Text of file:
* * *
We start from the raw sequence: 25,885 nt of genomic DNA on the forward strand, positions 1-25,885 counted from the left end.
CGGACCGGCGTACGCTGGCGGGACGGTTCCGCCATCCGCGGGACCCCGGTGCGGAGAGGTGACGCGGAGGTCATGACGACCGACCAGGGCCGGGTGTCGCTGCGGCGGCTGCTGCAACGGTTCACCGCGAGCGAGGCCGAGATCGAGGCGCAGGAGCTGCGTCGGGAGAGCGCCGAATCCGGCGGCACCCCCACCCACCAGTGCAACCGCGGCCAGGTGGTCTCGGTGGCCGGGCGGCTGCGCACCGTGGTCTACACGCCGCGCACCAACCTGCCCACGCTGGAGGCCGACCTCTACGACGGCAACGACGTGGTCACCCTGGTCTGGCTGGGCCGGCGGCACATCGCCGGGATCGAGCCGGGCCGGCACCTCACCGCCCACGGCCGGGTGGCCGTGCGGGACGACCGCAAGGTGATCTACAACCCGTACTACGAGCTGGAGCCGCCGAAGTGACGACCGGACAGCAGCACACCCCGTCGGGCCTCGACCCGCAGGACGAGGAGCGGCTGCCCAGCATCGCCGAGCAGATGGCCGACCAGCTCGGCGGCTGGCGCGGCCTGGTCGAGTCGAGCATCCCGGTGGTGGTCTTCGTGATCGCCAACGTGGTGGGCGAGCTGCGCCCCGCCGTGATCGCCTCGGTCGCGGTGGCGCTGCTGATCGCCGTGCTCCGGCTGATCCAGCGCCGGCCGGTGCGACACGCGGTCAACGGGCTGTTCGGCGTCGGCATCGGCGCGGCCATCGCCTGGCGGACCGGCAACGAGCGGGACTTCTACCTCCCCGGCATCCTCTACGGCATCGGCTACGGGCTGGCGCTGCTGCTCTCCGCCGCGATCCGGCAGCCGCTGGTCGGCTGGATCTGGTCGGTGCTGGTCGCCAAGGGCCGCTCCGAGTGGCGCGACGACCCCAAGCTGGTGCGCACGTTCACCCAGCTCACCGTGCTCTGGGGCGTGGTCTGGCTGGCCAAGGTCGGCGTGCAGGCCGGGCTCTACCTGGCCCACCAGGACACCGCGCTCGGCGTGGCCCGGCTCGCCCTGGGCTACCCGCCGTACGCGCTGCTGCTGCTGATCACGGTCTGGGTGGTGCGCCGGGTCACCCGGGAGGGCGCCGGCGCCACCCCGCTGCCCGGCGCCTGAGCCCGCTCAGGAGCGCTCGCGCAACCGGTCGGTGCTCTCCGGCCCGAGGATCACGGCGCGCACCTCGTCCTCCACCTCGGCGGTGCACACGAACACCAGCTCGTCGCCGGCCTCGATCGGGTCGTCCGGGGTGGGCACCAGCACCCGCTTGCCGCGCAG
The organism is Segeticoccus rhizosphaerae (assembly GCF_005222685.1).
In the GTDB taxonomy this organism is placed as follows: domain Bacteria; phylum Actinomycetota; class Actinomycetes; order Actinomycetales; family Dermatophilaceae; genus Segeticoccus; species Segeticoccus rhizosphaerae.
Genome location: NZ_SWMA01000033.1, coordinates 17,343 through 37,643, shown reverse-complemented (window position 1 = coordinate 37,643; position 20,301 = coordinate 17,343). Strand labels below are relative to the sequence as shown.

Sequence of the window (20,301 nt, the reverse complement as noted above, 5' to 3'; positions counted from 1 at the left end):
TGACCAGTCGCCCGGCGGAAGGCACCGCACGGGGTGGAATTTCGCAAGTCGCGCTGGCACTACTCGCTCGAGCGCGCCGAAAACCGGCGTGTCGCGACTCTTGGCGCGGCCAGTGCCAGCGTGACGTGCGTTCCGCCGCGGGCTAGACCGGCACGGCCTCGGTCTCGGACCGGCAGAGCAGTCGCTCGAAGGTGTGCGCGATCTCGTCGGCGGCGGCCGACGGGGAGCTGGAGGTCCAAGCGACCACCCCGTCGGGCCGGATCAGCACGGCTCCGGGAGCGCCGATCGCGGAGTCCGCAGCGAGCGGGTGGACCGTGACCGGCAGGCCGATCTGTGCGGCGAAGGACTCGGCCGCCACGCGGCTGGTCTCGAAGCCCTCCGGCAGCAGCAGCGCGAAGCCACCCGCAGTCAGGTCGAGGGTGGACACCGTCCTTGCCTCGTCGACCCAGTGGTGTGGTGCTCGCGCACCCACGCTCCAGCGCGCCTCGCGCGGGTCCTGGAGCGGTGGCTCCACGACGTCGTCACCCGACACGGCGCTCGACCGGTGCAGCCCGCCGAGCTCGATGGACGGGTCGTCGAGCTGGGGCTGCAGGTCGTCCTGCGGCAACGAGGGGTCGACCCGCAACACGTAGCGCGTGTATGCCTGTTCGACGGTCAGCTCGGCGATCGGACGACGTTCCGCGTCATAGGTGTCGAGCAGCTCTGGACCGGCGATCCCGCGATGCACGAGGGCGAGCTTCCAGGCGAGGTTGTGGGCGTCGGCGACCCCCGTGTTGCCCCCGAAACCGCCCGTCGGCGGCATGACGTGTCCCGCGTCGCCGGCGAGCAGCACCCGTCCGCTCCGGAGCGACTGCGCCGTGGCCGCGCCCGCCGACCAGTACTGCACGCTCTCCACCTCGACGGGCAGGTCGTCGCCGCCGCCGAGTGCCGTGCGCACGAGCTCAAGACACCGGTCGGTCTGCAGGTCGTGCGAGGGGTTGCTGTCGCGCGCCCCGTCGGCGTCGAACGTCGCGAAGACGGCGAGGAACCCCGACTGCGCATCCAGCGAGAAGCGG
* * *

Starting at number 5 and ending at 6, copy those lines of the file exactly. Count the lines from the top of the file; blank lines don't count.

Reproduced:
Genome location: NZ_SWMA01000033.1, coordinates 17,343 through 37,643, shown reverse-complemented (window position 1 = coordinate 37,643; position 20,301 = coordinate 17,343). Strand labels below are relative to the sequence as shown.

Sequence of the window (20,301 nt, the reverse complement as noted above, 5' to 3'; positions counted from 1 at the left end):